Author Topic: Intense Low SE Aust: 2-3 April 2008  (Read 24984 times)

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Offline Jimmy Deguara

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Re: Intense Low SE Aust: 2-3 April 2008
« Reply #15 on: 04 April 2008, 04:44:28 PM »
Big Pete,

147kph = 80knots approx.

Being elevated, I would be not surprised by this system. The peak gust in the Tasmanian case was 94 knots from the graph - gives you some comparison I guess. Well 94knots converts to 174km/h.

That is very strong - stronger than the microburst wind gust at Richmond in December 3 2001 - 172km/h - is this correct?


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Offline Peter J

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Re: Intense Low SE Aust: 2-3 April 2008
« Reply #16 on: 05 April 2008, 07:20:37 AM »
There msut be too big a gap in the conversion of kph to knots and kph to mph. That (the 80kt winds) from memory still equates in comparison to gusts similar in strength to a Cat3 TC? (maybe Mike from Darwin might help with that?) It certainly is the strongest winds across this area (my home area) for some 8 or so years. I do recall an unconfirmed wind gust in the Yarra Valley area (50-60kms E of Melb) - Yarra Junction of 155kph from the effects of a strong but dry cold front with weather left over from a Qld TC. That is the stongest recorded gust close to home. And not one I would like to feel on a day to day basis.

Big Pete

Offline Michael Bath

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Re: Intense Low SE Aust: 2-3 April 2008
« Reply #17 on: 05 April 2008, 08:40:50 AM »
Pete - the Aust TC intensity scale can be seen here:

So 170km/h or more gusts are into category three.

1 knot = 1.852 km per hr

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Offline Harley Pearman

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Re: Intense Low SE Aust: 2-3 April 2008
« Reply #18 on: 05 April 2008, 01:15:27 PM »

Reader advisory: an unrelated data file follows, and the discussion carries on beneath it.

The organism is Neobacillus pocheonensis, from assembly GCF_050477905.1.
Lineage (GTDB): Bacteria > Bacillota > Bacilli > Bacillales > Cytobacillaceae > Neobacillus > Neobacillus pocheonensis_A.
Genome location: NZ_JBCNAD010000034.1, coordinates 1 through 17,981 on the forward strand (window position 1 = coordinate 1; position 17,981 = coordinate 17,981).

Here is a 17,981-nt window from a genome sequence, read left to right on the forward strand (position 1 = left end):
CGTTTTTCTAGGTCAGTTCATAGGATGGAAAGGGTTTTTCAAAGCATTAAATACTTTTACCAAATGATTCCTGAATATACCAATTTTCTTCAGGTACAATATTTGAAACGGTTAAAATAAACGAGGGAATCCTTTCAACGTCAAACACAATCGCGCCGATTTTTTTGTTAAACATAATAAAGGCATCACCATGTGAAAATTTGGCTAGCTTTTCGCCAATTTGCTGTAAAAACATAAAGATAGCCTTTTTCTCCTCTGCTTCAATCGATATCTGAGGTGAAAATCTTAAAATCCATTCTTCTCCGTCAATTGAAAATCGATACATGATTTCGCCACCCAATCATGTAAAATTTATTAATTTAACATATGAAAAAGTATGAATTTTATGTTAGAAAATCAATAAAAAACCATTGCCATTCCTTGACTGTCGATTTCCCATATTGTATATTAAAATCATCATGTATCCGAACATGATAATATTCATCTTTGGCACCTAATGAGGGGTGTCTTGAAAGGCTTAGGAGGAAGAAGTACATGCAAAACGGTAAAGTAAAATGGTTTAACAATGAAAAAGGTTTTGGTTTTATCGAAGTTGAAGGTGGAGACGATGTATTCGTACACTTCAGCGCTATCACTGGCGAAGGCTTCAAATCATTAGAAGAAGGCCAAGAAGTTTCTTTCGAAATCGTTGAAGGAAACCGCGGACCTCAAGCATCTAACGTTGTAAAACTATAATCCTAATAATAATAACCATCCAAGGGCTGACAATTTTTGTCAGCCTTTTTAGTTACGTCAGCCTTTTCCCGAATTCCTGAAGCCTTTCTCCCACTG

Other media reports (Various) I came across on this weather event include:-

2 Fatalities although there was a third one indirectly related to this during the clean up operation in Melbourne.
Wind gusts of up to 132 km / h near Colac in western Victoria.
10,000 homes lost power in areas such as Goolwa and Kapunda in South Australia.
There were instance of people being blown of their feet around Melbourne.
1,200 SES repair jobs by 6 pm 2/4/2008.

Large dust storm:

A large dust storm swept into southern NSW and made it as far as Wagga Wagga. The dust storm emanated from the drought stricken Wimmera and Mallee and SW New South Wales and travelled east and south east with the front. The dust storm at at one stage stretched across Victoria through the Murrumbidgee to as far north as Wicannia. Visibility was reduced to as little as 100 metres in places.

Places like Ballarat experienced some showers during this event resulting in wet dust / mud falling carpeting the affected area in red mud.

Impact on temperatures in Sydney - 6 am to 7 am and 3 pm 3/4/2008:

In addition to what happened in Victoria, the cold change went through Sydney between 6 am and 7 am 3/4/2008. I also observed some interesting temperature differences throughout Sydney as this front came through such as:-

6 am Temperatures under a NNW wind - Some samples:

Sydney 22.7 C
International airport 22.7 C
Sydney Olympic Park 21.9 C
Bankstown 21.4C
Badgerys Creek 13.4 C (Take note what happens by 7 am).
Camden 18.8 C
Canterbury 20.5 C
Penrith 14.7 C
Richmond 17.7C
Terrey Hills 20.9C

Temperatures varied from 13C to almost 23C giving a range of almost 10C.

The cold front with its strong gusty SSW winds were howling through before 7 am and sunrise and temperature observations were:-

Sydney 21C
Sydney Airport 19C
Sydney Olympic Park 19C
Bankstown 17.9C
Badgerys Creek 15C (There was a temperature rise of almost 2C across this region).
Camden 15.2C
Canterbury 18.9C
Campbelltown 15.2C
Terrey Hills 19.3C

Temperature variations were less being 15C to 21C giving a range of around 6C.

At 3 pm, the temperature across large areas of Sydney were in the 21 to 22C degree range and therefore uniform.

The 6 am temperatures across many areas of Sydney were warmer than the daytime 3 pm temperatures.

In a large area of western Sydney, especially around the Badgerys Creek region, the temperature rose by almost 2C after the change came through from 13 to 15 degrees. Usually it is the other way around. The front stabilized temperatures to a more uniform level across the city in which they mostly fell but in some regions, the temperature increased.

The front brought strong winds but no rain but I understand did cause disruption to some flights from the airport and a school in Castle Hill was damaged.

Harley Pearman

Offline Peter J

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Re: Intense Low SE Aust: 2-3 April 2008
« Reply #19 on: 06 April 2008, 11:37:46 AM »

So that makes a sea knot greater in size than a mile.

Also that is pretty intense for a bomb cyclonic low - similar to the low of '98 (the one that devastated Sydney->Hobart Yacht race)

Big Pete

(looks like the storms have gone for another season - time to hibernate)